As observed in the results, the MEPI is flexible and easily decomposed, since one more dimension was added, thermal comfort, and the methodology did not change. It could continue to be modified, adding new dimensions, new variables, new weights, or even updates to the dimensions that are already defined by Nussbaumer et al. (2012). For example, the education/entertainment dimension only takes into account if a household has a radio or a TV, but this could be expanded to add if they have a computer or an internet connection. This would also add to the education dimension, since radio and TV classify more as entertainment. Additionally, new dimensions totally different from those already defined could be created, obtaining more accurate results according to the needs of each region or country. We believe that every country and/or region should develop a context-related MEDI in order to achieve a better understanding of the particularities of EP in their populations. This would be helpful in the design of more adequate projects, programs, and public policies to address EP in a more comprehensive and sustainable way. The latter can be achieved by the prioritization of, in close collaboration with the affected population, the energy deprivation dimensions by impact, feasibility of alleviation, and perceived importance by the persons suffering from it. Thus, achieving more context related measures, outcomes, and impacts.

Author Contributions

Conceptualization, T.R.-B. and K.G.C.; methodology, K.G.C. and T.R.-B.; software, T.R.-B.; validation, T.R.-B. and K.G.C.; formal analysis, T.R.-B. and K.G.C.; investigation, T.R.-B.; resources, T.R.-B.; data curation, T.R.-B.; writing—original draft preparation, T.R.-B.; writing—review and editing, K.G.C.; visualization, T.R.-B.; supervision, K.G.C. All authors have read and agreed to the published version of the manuscript.


This research received no external funding.

Institutional Review Board Statement

Not applicable.

Informed Consent Statement

Not applicable.

Data Availability Statement

Publicly available datasets were analyzed in this study. This data can be found here:


We want to express our appreciation to Manuel Martinez, Karla Ricalde, and Oscar S. Santillan for their help in the definition of the dimension’s weights and their valuable comments. We also want to thank the National Science and Technology Council (CONACYT, in Spanish), for the scholarship awarded to the first author.

Conflicts of Interest

The authors declare no conflict of interest.

Appendix A. Description and Analysis of Weights

One of the most challenging tasks when addressing any modification to the MEPI lies in the definition of the cut-off value, k, and on the weight for each dimension and variable. In the original proposal made by Nussbaumer et al. the sensitivity of k is addressed as well as the subjectivity on the selection of the weight. In this regard, for the definition of k, we used the threshold defined by Santillan (2020) and made an analysis on the variation of MEPI according to the value of k, as is shown in Figure A1.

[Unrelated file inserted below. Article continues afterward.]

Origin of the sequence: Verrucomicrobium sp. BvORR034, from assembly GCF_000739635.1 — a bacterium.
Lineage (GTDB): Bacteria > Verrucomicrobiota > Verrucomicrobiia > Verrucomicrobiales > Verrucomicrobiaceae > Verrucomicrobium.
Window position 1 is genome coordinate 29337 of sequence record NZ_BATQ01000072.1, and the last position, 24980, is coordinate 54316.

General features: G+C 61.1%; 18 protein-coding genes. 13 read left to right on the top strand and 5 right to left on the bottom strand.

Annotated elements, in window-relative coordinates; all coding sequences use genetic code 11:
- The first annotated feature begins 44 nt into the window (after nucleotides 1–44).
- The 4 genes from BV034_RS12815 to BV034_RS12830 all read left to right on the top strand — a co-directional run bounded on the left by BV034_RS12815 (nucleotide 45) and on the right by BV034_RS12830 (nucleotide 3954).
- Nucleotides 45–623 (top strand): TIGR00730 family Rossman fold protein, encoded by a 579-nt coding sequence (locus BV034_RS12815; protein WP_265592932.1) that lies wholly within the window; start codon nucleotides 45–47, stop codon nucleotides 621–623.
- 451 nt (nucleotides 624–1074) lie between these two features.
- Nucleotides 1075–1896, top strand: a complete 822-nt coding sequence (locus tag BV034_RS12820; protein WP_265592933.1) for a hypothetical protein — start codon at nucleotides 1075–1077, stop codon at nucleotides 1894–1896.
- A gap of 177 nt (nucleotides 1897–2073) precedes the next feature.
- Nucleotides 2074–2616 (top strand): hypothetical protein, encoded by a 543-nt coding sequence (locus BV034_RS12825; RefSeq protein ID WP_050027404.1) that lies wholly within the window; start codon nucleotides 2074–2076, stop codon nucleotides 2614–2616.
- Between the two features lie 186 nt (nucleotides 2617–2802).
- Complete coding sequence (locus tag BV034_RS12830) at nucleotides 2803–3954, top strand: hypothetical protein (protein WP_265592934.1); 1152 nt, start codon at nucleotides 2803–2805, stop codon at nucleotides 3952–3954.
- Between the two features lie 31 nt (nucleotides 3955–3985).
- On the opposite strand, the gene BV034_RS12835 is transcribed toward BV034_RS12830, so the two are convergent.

Figure A1. Variation of the MEPI for Mexico considering different values of k.
Figure A1. Variation of the MEPI for Mexico considering different values of k.
Sustainability 13 00352 g0a1
Figure A1 shows that for values of k in the range of 0.2–0.3 the value for the MEPI showed a stable behavior resulting in a value around 0.8. As Nussbaumer et al. explain, a cut-off value of 0.3 implies that the household is considered energy poor if it has no access to either clean cooking or electricity powered energy services (or both).
To include an additional dimension first, we analyzed the MEPI and the relative importance of the variables from the dimensions of cooking and lighting against the rest of the dimensions (0.6 vs. 0.4). Then, we analyzed the relative importance of cooking vs. lighting (0.4 vs. 0.2), and we designed a set of values that could resemble as close as possible their relative importances while adding a new dimension and its variable (thermal comfort). The resulting set of values maintained the relative importance between cooking and lighting and modified slightly the relative importance between cooking and lighting against the rest of the dimensions (0.54 vs. 0.46, considering that the second set has an additional value). This set of weights was called MEPI with thermal comfort (MEPI CT).
Finally, as we explained in Section 3, we used the same approach recommended by Nussbaumer et al. and organized a workshop with experts on energy use and demand in Mexico. All the experts ranked each variable on a scale from 1 to 9 (1, 3, 5, 7, 9). We obtained the average of each variable, and then normalized those averages. This led us to the final set of weights known as thermal comfort. This set does not maintain the relative importance between certain dimensions and variables that the MEPI has. As a matter of fact, the relative importance between cooking and lighting against the rest of the dimension is 0.5 vs. 0.5. We called this new set of values MEDI (multidimensional energy deprivation index) to avoid confusion with MEPI and MEPI CT.
Once we had set the weights, we needed to address the robustness of the cut-off value k for this new set of weights. We calculated the MEPI, MEPI CT, and MEDI for the ten bioclimatic regions (and the whole country) with varying values of k: 0.2, 0.25, 0.3, and 0.35 (the latter was a control value, since we had already seen the difference that 0.35 represented against the other three more consistent values). In Figure A2, Figure A3 and Figure A4, we show the results of such calculations.